Importance: Iron is an important environmental parameter that helps pathogens thrive in sites of infection, including those of cystic fibrosis (CF) patients. Ferric iron chelation therapy has been proposed as a novel therapeutic strategy for CF lung infections, yet until now, the iron oxidation state has not been measured in the host. In studying mucus from the infected lungs of multiple CF patients from Europe and the United States, we found that ferric and ferrous iron change in concentration and relative proportion as infections progress; over time, ferrous iron comes to dominate the iron pool. This information is relevant to the design of novel CF therapeutics and, more broadly, to developing accurate models of chronic CF infections.

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(A and B) Biofilm growth prevention under aerobic conditions [~98% Fe(III)] (A) and anaerobic conditions [~10 µM Fe(II) and 10 µM Fe(III)] (B) by conalbumin [a Fe(III) chelator] and ferrozine [a Fe(II) chelator]. (C and D) Biofilm dissolution under aerobic (C) and anaerobic (D) conditions by conalbumin and ferrozine. In all cases, chelator effects are mitigated by the addition of Fe in excess of the chelation capacity [80 µM Fe(III) under oxic conditions; Fe(II) under anoxia]. Asterisks represent significance versus untreated controls. Error bars represent standard errors of the means (n = 12).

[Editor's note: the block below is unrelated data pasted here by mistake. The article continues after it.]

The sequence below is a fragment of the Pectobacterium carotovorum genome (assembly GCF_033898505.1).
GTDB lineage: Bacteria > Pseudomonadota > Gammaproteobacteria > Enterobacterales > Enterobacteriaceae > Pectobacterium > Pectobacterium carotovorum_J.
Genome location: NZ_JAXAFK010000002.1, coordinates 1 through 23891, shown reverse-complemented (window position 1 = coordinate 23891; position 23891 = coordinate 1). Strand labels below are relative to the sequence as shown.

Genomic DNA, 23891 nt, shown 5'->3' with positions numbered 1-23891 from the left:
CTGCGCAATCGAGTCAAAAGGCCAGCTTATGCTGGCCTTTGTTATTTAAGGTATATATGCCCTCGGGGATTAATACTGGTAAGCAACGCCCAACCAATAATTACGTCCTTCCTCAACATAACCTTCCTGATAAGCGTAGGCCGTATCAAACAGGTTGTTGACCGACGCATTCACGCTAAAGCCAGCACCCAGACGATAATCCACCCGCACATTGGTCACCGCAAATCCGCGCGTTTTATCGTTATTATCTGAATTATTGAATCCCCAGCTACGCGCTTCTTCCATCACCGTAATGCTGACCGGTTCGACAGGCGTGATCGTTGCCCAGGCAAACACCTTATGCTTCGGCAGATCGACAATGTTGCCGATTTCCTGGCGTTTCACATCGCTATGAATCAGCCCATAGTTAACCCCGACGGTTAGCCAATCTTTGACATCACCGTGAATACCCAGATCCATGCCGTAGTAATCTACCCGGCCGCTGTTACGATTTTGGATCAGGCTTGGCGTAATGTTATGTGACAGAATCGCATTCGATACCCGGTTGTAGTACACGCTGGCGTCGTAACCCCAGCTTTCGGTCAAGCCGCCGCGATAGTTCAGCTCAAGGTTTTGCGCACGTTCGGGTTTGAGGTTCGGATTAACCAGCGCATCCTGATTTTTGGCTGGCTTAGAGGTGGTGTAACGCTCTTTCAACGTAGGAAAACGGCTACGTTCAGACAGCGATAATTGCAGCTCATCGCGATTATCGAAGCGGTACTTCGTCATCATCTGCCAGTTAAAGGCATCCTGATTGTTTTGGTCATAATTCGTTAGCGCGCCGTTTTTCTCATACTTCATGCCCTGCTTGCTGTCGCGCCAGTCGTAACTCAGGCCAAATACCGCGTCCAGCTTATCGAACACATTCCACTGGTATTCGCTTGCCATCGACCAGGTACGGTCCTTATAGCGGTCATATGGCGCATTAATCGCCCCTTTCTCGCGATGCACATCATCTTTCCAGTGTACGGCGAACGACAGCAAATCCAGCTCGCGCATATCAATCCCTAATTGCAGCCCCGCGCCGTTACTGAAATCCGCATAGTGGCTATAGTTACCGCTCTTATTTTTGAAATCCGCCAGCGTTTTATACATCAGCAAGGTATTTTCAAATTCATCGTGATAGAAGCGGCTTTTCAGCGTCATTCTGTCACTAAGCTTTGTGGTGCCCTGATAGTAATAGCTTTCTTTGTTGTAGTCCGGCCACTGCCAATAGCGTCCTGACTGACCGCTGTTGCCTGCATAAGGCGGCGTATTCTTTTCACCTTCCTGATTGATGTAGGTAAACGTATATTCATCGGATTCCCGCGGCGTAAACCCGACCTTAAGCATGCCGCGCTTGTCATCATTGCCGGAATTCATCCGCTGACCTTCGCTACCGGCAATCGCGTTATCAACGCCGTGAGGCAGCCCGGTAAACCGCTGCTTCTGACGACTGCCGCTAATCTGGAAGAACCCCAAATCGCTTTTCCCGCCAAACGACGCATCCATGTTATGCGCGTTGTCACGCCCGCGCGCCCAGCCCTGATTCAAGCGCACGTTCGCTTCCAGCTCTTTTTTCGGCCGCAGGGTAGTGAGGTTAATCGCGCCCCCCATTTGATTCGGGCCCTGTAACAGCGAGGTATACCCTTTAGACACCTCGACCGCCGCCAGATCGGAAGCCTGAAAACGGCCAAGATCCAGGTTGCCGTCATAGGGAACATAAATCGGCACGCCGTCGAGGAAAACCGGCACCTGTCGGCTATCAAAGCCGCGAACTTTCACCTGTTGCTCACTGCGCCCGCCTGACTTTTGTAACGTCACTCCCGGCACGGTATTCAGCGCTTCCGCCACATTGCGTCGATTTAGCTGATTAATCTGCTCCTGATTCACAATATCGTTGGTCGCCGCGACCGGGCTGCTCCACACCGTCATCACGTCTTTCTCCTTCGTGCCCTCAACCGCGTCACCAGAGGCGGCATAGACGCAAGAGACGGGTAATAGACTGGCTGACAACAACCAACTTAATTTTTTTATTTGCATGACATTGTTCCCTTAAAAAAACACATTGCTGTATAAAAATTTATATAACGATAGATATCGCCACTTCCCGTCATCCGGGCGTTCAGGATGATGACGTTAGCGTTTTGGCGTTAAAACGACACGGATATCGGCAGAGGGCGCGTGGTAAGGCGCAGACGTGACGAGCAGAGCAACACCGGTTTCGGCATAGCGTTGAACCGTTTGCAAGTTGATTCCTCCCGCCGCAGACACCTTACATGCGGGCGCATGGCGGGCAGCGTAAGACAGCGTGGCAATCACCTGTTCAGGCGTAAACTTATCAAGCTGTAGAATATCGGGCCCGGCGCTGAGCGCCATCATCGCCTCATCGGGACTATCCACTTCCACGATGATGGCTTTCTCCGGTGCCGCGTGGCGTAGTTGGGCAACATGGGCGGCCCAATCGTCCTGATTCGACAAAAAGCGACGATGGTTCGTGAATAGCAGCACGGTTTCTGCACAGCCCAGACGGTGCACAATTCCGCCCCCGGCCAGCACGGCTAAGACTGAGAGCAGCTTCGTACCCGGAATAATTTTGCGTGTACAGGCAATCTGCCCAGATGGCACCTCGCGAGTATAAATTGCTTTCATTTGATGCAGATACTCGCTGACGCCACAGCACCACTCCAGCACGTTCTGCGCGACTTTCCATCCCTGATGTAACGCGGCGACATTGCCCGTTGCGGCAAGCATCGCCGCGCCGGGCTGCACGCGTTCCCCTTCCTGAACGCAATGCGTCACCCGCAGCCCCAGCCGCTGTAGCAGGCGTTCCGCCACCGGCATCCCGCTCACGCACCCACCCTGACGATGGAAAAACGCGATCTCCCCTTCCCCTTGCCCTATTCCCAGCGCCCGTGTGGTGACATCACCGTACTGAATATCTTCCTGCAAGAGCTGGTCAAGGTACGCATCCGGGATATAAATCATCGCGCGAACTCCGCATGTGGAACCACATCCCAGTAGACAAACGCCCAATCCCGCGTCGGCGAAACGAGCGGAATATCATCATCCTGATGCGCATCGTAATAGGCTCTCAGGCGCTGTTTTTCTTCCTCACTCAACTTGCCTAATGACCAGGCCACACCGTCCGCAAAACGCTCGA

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fig4: (A and B) Biofilm growth prevention under aerobic conditions [~98% Fe(III)] (A) and anaerobic conditions [~10 µM Fe(II) and 10 µM Fe(III)] (B) by conalbumin [a Fe(III) chelator] and ferrozine [a Fe(II) chelator]. (C and D) Biofilm dissolution under aerobic (C) and anaerobic (D) conditions by conalbumin and ferrozine. In all cases, chelator effects are mitigated by the addition of Fe in excess of the chelation capacity [80 µM Fe(III) under oxic conditions; Fe(II) under anoxia]. Asterisks represent significance versus untreated controls. Error bars represent standard errors of the means (n = 12).